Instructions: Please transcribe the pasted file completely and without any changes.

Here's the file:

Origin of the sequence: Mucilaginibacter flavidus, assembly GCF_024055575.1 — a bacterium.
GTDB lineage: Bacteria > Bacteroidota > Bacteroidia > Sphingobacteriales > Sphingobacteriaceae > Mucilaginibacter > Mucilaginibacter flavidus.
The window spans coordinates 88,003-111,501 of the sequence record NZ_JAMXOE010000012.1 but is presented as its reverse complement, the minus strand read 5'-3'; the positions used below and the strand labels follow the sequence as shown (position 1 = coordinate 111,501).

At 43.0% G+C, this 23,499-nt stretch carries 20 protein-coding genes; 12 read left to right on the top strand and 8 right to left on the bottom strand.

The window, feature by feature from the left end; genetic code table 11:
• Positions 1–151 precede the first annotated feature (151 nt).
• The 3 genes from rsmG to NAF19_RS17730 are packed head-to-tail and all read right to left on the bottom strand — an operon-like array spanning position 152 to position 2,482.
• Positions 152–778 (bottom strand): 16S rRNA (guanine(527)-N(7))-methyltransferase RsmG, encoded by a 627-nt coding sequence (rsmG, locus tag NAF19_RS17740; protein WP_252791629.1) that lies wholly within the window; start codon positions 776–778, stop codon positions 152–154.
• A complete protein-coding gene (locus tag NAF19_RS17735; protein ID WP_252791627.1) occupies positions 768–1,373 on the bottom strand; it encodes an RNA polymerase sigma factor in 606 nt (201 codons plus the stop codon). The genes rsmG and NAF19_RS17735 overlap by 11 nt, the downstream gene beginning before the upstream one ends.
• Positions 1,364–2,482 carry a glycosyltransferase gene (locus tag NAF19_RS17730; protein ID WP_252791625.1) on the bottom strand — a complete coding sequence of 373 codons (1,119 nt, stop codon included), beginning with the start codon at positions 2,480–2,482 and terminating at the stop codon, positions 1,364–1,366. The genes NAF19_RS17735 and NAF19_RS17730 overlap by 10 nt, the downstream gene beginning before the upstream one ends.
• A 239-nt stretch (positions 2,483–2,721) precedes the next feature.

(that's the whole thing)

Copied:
Origin of the sequence: Mucilaginibacter flavidus, assembly GCF_024055575.1 — a bacterium.
GTDB lineage: Bacteria > Bacteroidota > Bacteroidia > Sphingobacteriales > Sphingobacteriaceae > Mucilaginibacter > Mucilaginibacter flavidus.
The window spans coordinates 88,003-111,501 of the sequence record NZ_JAMXOE010000012.1 but is presented as its reverse complement, the minus strand read 5'-3'; the positions used below and the strand labels follow the sequence as shown (position 1 = coordinate 111,501).

At 43.0% G+C, this 23,499-nt stretch carries 20 protein-coding genes; 12 read left to right on the top strand and 8 right to left on the bottom strand.

The window, feature by feature from the left end; genetic code table 11:
• Positions 1–151 precede the first annotated feature (151 nt).
• The 3 genes from rsmG to NAF19_RS17730 are packed head-to-tail and all read right to left on the bottom strand — an operon-like array spanning position 152 to position 2,482.
• Positions 152–778 (bottom strand): 16S rRNA (guanine(527)-N(7))-methyltransferase RsmG, encoded by a 627-nt coding sequence (rsmG, locus tag NAF19_RS17740; protein WP_252791629.1) that lies wholly within the window; start codon positions 776–778, stop codon positions 152–154.
• A complete protein-coding gene (locus tag NAF19_RS17735; protein ID WP_252791627.1) occupies positions 768–1,373 on the bottom strand; it encodes an RNA polymerase sigma factor in 606 nt (201 codons plus the stop codon). The genes rsmG and NAF19_RS17735 overlap by 11 nt, the downstream gene beginning before the upstream one ends.
• Positions 1,364–2,482 carry a glycosyltransferase gene (locus tag NAF19_RS17730; protein ID WP_252791625.1) on the bottom strand — a complete coding sequence of 373 codons (1,119 nt, stop codon included), beginning with the start codon at positions 2,480–2,482 and terminating at the stop codon, positions 1,364–1,366. The genes NAF19_RS17735 and NAF19_RS17730 overlap by 10 nt, the downstream gene beginning before the upstream one ends.
• A 239-nt stretch (positions 2,483–2,721) precedes the next feature.